This message is reposted from the US Composting Council’s Protect Michigan’s Yard Debris Ban campaign. Click here to send the message to your senator that the curent yard waste law needs to stay in effect.
Michigan HB 4265 and HB 4266 would exempt landfills with gas recovery systems from the state’s longstanding ban on landfill disposal of yard trimmings.
There are many reasons to oppose these Grass-to-Landfill Gas bills including:
- Will hurt or put out of business the 75 operations registered in Michigan as composting facilities. Along with this will be a loss of potentially hundreds of jobs. According to The Institute for Local Self Reliance, on a per-ton basis, composting creates four times as many jobs as landfilling or incinerating the same material.
- Will not contribute to energy independence. Yard trimmings, due to its high lignin content, decomposes slowly and only partially in a landfill environment, contributing an insignificant amount to Michigan’s energy needs. The landfill energy argument is a convenient smoke screen to obscure the real goal: increased revenues at landfills at the expense of recovery via composting.
- Will hurt the environment. Landfill gas collection systems capture 60 to 90% at various times of operation, according to the EPA. The Intergovernmental Panel on Climate Change acknowledges that over a landfill’s entire life that rate may be as low as 20%. The remainder of the methane is released to the atmosphere. Landfill gases have been viewed historically as local nuisances. We now know these gases have the potential to impact our environment today and in the future. The global warming impact of methane is 25 times higher than carbon dioxide. Reducing the amount of biodegradable materials flowing into landfills – such as through composting – is the best way to reduce methane landfill emissions. Composting also has numerous other environmental benefits including improved water dynamics, reduced irrigation needs, healthier plants, and improved stormwater management. Michigan’s composts could reap many benefits for the state’s agricultural crops.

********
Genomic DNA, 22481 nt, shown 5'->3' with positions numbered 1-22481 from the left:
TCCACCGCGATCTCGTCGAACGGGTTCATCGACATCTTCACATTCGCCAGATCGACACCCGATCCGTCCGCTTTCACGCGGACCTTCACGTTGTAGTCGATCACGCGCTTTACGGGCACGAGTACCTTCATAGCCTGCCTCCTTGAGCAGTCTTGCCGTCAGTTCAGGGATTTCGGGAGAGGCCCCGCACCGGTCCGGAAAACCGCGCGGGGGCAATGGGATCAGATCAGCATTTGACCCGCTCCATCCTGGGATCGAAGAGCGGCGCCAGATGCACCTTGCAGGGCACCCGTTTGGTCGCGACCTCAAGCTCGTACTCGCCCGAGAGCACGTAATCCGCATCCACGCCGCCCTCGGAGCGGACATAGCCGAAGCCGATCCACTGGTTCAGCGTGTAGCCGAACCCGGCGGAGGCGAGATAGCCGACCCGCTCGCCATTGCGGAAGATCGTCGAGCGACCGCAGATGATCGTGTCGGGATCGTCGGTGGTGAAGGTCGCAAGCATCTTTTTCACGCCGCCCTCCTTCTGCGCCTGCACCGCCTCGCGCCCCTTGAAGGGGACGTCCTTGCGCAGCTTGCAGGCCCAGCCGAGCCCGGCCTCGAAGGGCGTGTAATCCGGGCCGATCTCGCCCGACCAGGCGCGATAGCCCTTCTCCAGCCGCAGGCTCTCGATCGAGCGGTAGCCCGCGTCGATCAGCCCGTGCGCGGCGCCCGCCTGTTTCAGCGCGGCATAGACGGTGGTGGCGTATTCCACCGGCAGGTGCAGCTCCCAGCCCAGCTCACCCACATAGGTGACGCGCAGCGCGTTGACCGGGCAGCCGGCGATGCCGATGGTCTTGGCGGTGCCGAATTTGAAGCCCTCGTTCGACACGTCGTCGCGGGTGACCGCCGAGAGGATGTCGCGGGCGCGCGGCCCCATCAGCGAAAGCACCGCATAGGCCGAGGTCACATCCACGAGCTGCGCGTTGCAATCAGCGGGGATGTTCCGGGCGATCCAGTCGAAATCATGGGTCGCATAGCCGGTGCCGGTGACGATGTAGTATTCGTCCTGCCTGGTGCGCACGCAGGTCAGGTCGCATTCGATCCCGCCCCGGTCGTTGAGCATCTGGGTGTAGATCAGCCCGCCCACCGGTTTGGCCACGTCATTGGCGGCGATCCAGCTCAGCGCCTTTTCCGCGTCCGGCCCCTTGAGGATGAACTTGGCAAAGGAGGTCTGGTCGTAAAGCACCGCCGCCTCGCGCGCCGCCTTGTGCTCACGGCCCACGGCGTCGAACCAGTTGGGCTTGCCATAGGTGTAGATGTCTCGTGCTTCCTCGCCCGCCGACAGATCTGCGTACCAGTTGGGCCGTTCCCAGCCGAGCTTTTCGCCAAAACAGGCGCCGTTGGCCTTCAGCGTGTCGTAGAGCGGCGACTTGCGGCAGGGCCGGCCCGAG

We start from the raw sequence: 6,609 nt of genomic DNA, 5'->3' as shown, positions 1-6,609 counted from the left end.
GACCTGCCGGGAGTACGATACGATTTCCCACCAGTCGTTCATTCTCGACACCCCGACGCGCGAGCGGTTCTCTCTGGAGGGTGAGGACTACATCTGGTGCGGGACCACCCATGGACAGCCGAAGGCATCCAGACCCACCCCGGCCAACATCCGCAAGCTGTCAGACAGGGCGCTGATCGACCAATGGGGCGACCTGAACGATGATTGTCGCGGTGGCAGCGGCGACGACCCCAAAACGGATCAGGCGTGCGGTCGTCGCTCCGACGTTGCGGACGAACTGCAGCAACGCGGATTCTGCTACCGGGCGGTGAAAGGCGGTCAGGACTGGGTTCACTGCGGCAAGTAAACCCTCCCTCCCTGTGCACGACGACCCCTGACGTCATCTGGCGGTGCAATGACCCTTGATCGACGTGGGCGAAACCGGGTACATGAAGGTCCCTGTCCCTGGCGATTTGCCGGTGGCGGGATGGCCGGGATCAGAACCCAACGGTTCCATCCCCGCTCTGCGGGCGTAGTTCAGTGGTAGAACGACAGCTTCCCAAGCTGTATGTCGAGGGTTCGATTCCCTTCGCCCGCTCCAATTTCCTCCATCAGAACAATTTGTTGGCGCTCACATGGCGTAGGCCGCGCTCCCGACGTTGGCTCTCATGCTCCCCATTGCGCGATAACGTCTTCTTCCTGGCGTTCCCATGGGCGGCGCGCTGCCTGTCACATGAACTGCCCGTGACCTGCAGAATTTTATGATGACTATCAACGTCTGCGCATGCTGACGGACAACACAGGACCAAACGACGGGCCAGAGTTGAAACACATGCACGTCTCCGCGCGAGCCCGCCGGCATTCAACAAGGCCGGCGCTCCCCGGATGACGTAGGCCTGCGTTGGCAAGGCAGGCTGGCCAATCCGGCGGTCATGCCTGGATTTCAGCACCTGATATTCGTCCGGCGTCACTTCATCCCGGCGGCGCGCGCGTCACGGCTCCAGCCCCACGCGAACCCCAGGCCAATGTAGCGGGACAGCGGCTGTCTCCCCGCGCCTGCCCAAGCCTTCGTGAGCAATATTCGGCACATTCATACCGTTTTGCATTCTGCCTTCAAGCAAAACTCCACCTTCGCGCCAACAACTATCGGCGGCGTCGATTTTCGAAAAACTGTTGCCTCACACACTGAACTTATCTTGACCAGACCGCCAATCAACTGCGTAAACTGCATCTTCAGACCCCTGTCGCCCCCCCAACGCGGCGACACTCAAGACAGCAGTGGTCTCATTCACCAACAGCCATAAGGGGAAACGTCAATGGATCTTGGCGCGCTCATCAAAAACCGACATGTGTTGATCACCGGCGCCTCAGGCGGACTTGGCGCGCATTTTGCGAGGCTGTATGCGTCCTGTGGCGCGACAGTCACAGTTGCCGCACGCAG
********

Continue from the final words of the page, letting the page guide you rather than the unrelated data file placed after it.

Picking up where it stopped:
- Landfills do not responsibly process yard trimmings. Contrary to landfill gas industry claims, landfills are not equally capable of responsibly processing yard trimmings as compost operations. Compost is a valuable soil amendment product with multiple and growing markets. It is widely recognized for its ability to restore depleted soils, manage erosion, and increase crop yields. Compost is a high-value product. Furthermore, landfill bans extend the life of landfills, thereby reducing the costs of siting, zoning, building, and maintaining new landfills in the State.
- Contradicts Michigan’s own laws. Act 451, Natural Resources and Environmental Protection Act, Part 115, Solid Waste Management, section 324/11514, states in part “The state shall develop policies and practices that promote recycling and reuse of materials and, to the extent practical, minimize the use of landfilling as a method for disposal of its waste.” Burying yard trimmings in landfills, methane collection or not, is NOT recycling, because there is no return to use. Capturing landfill gas is not a form of recycling. It is an end-of-pipe option.
- Primarily benefits one corporation at the expense of many Michigan businesses. By far the biggest beneficiary of this legislation would be the Granger corporation, which operates 16 landfill gas projects in six states. But it would jeopardize the operations of dozens of businesses and hamper the ability to grow the composting industry in Michigan at a time when composting is expanding from coast to coast. Composters and other recyclers of organic waste are generating high value products used to support a variety of important industries, such as agriculture, horticulture, landscaping, stormwater management, and erosion control. Markets for compost continue to grow.
- This legislation co-mingles trimmings and solid waste. This would allow importation of out-of-state yard waste into Michigan landfills, turning Michigan into a waste dump
- Contradicts the position of Solid Waste Management Association of North America (SWANA), the national association representing the landfill industry. In a joint position statement in 2006 by SWANA and the USCC, it states that advances in landfill technology “should be accomplished without encouraging more organics to be placed in landfills, and without reversing hard won and effective programs and regulatory efforts that have raised recycling rates for organic residuals. Energy recovery, in bioreactor or conventional landfills, must be pursued without relaxing recycling initiatives and without improperly creating incentives for more land disposal.” The joint position paper is attached for your review.